When a storm knocks out the power to your home, a portable generator powers your furnace for heat, stove to cook, and other appliances. If you’re out camping, then a generator provides power for lights and other camping equipment.
There are many reasons why someone would want a portable generator, but if you want it to work properly for many years, then you need generator oil. Most generators are powered by fossil fuels such as natural gas or diesel fuel.
They use internal combustion engines that create electricity and oil keeps the engine lubricated. We’ll examine the best generator engine oil for your generator.
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Check the User Guide About Engine Oil
Every portable generator has a user’s manual that explains the various parts of the machine and how it works. It likely has a section on the type of oil you need. It may not provide a specific brand unless the company that made the generator also makes oil.
This gives you a starting point in your search for the best oil for your generator. It should provide information about the type and viscosity of the oil. Once you have that, you can go online and start looking for the brands.
What Type of Engine Do You Have?
All internal combustion engines require some type of oil, but what kind depends on the type of engine. There are two primary types, 4-stroke engines, and 2-stroke engines. Most generators use a 4-stroke engine, but it’s best to make sure.
A 4-stroke engine is more complicated than a 2-stroke and creates more torque at lower revolutions per minute. A 2-stroke engine works at higher revolutions per minute and wears out faster because of it.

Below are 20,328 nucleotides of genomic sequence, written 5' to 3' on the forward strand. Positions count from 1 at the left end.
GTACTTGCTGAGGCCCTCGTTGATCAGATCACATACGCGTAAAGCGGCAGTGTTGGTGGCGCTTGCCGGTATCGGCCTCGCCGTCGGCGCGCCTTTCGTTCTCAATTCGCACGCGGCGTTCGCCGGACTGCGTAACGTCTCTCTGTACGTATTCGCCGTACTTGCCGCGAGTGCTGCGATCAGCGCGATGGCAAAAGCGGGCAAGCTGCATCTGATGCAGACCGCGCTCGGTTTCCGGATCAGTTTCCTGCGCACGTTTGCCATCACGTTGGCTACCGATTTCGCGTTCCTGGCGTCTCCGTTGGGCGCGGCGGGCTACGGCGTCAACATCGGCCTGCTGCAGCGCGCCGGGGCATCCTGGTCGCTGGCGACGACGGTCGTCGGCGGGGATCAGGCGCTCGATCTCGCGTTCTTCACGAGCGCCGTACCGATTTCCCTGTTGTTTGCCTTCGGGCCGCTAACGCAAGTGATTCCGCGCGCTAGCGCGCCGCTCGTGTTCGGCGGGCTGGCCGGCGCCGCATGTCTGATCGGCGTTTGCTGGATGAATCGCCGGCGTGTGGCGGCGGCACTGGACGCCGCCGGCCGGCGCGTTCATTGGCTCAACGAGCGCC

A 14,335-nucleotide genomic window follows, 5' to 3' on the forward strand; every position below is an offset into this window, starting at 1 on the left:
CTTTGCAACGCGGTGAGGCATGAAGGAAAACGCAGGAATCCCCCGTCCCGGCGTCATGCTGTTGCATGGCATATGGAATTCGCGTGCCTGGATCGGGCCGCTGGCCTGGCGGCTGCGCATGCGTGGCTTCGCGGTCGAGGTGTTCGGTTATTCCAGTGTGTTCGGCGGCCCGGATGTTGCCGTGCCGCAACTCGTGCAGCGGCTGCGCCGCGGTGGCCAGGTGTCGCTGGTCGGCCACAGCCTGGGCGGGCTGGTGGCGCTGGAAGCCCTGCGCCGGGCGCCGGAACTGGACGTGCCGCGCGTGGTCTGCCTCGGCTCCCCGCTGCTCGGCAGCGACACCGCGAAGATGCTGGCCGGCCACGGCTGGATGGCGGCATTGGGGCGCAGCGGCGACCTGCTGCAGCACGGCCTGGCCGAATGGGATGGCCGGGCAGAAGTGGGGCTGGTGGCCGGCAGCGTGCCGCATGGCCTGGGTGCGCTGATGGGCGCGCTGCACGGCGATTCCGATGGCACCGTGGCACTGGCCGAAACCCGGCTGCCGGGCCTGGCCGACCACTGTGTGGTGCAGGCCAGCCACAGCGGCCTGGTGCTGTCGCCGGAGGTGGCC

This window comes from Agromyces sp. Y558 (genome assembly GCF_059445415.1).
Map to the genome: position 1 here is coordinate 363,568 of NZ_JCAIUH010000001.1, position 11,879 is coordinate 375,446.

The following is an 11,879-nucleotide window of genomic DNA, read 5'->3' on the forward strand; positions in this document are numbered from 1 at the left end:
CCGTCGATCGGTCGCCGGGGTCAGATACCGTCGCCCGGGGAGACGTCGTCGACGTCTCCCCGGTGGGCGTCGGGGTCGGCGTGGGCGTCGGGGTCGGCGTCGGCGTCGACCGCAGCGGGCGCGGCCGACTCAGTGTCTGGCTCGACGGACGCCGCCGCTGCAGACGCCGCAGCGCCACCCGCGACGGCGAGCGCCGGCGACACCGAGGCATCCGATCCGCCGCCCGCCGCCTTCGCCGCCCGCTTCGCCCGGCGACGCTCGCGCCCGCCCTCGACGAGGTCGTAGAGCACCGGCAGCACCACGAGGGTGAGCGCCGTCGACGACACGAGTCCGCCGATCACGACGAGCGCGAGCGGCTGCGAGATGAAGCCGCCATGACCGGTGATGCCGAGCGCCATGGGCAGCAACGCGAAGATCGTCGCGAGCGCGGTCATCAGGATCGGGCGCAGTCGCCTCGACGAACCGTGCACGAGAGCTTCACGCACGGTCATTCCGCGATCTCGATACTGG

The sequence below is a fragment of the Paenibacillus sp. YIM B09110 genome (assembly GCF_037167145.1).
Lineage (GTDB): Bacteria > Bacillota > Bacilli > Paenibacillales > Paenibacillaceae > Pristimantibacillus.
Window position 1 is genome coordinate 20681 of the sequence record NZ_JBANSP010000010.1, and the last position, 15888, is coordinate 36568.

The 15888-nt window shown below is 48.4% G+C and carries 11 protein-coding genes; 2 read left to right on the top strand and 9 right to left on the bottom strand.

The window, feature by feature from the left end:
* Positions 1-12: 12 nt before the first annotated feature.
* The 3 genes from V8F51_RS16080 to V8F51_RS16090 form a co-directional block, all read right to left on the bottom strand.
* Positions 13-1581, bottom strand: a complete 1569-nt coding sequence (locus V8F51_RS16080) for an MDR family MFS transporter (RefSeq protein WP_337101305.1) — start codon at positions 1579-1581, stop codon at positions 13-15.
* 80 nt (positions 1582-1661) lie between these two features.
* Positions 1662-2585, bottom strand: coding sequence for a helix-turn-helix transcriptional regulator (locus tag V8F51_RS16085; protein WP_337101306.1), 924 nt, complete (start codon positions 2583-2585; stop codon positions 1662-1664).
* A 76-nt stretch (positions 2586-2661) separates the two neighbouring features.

You might not be able to tell visually the difference between the two, but a 2-stroke engine is louder and has a distinctive buzzing sound because of the high revolutions per minute. Most 4-stroke engines use either 5W-30 or 10W-30 oils.
Viscosity and Operating Temperature
When choosing a generator oil type, you need to understand viscosity and operating temperature. Viscosity is the resistance to flow, and a higher viscosity means a higher resistance to flow. Oil lubricates the engine’s moving parts, so you want an oil with a lower viscosity.
The higher the oil viscosity, the higher the temperature of the engine. The W in the oil stands for winter and if you plan on using the generator in colder temperatures, you’ll want a 5W. If you plan on using it at a higher temperature, then you’ll want the 10 W.
Pick Brands You Know
Just because the oil says 10W-30, doesn’t mean it’s the best for your generator. Stick to well-known brands with a reputation for quality like those on sperrs.com and stay away from cheaper no-name brands. The oil could have contaminants that may end up damaging the engine.
Pick The Best Generator Engine Oil
Your generator oil has a lot to do with the longevity of your portable generator. Use the information in this guide to help decide which brand is right for your engine.
If you want to learn more about portable generators, then please explore our site.